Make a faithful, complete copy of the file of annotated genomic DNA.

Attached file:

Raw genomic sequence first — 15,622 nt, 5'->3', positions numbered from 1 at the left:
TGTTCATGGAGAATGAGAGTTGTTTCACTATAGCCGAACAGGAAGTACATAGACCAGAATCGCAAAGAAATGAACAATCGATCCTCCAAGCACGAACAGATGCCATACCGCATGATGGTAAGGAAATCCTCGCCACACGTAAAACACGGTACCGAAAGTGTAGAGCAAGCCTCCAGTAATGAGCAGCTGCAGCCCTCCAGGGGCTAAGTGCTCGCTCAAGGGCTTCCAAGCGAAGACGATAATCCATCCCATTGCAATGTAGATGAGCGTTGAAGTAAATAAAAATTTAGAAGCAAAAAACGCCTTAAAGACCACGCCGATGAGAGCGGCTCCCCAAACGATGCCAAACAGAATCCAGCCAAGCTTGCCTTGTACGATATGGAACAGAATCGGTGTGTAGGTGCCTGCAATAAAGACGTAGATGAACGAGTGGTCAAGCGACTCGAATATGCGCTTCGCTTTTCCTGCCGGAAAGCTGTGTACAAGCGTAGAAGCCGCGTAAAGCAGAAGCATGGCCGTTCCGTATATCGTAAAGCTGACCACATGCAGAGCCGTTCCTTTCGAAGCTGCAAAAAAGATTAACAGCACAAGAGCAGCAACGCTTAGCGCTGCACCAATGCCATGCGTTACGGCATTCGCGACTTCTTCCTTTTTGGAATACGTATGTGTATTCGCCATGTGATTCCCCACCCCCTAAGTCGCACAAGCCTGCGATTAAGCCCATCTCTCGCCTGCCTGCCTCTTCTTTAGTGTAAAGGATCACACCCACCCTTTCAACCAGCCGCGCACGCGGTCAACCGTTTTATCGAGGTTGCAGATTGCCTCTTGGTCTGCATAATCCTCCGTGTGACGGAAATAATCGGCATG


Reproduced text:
Raw genomic sequence first — 15,622 nt, 5'->3', positions numbered from 1 at the left:
TGTTCATGGAGAATGAGAGTTGTTTCACTATAGCCGAACAGGAAGTACATAGACCAGAATCGCAAAGAAATGAACAATCGATCCTCCAAGCACGAACAGATGCCATACCGCATGATGGTAAGGAAATCCTCGCCACACGTAAAACACGGTACCGAAAGTGTAGAGCAAGCCTCCAGTAATGAGCAGCTGCAGCCCTCCAGGGGCTAAGTGCTCGCTCAAGGGCTTCCAAGCGAAGACGATAATCCATCCCATTGCAATGTAGATGAGCGTTGAAGTAAATAAAAATTTAGAAGCAAAAAACGCCTTAAAGACCACGCCGATGAGAGCGGCTCCCCAAACGATGCCAAACAGAATCCAGCCAAGCTTGCCTTGTACGATATGGAACAGAATCGGTGTGTAGGTGCCTGCAATAAAGACGTAGATGAACGAGTGGTCAAGCGACTCGAATATGCGCTTCGCTTTTCCTGCCGGAAAGCTGTGTACAAGCGTAGAAGCCGCGTAAAGCAGAAGCATGGCCGTTCCGTATATCGTAAAGCTGACCACATGCAGAGCCGTTCCTTTCGAAGCTGCAAAAAAGATTAACAGCACAAGAGCAGCAACGCTTAGCGCTGCACCAATGCCATGCGTTACGGCATTCGCGACTTCTTCCTTTTTGGAATACGTATGTGTATTCGCCATGTGATTCCCCACCCCCTAAGTCGCACAAGCCTGCGATTAAGCCCATCTCTCGCCTGCCTGCCTCTTCTTTAGTGTAAAGGATCACACCCACCCTTTCAACCAGCCGCGCACGCGGTCAACCGTTTTATCGAGGTTGCAGATTGCCTCTTGGTCTGCATAATCCTCCGTGTGACGGAAATAATCGGCATG